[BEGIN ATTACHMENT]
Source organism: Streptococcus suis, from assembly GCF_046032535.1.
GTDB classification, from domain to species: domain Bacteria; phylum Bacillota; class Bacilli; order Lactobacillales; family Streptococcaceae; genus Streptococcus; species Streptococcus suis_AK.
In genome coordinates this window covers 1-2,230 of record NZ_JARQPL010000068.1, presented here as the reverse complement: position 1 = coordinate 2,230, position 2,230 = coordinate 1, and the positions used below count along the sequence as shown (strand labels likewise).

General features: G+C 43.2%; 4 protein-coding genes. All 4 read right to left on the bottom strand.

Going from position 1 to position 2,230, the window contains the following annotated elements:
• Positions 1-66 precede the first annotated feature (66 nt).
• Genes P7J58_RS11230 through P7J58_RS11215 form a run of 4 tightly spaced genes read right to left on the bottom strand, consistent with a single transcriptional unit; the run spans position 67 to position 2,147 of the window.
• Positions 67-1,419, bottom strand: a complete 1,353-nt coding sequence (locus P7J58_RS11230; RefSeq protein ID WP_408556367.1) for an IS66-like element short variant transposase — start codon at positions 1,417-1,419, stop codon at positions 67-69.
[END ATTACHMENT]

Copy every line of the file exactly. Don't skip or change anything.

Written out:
Source organism: Streptococcus suis, from assembly GCF_046032535.1.
GTDB classification, from domain to species: domain Bacteria; phylum Bacillota; class Bacilli; order Lactobacillales; family Streptococcaceae; genus Streptococcus; species Streptococcus suis_AK.
In genome coordinates this window covers 1-2,230 of record NZ_JARQPL010000068.1, presented here as the reverse complement: position 1 = coordinate 2,230, position 2,230 = coordinate 1, and the positions used below count along the sequence as shown (strand labels likewise).

General features: G+C 43.2%; 4 protein-coding genes. All 4 read right to left on the bottom strand.

Going from position 1 to position 2,230, the window contains the following annotated elements:
• Positions 1-66 precede the first annotated feature (66 nt).
• Genes P7J58_RS11230 through P7J58_RS11215 form a run of 4 tightly spaced genes read right to left on the bottom strand, consistent with a single transcriptional unit; the run spans position 67 to position 2,147 of the window.
• Positions 67-1,419, bottom strand: a complete 1,353-nt coding sequence (locus P7J58_RS11230; RefSeq protein ID WP_408556367.1) for an IS66-like element short variant transposase — start codon at positions 1,417-1,419, stop codon at positions 67-69.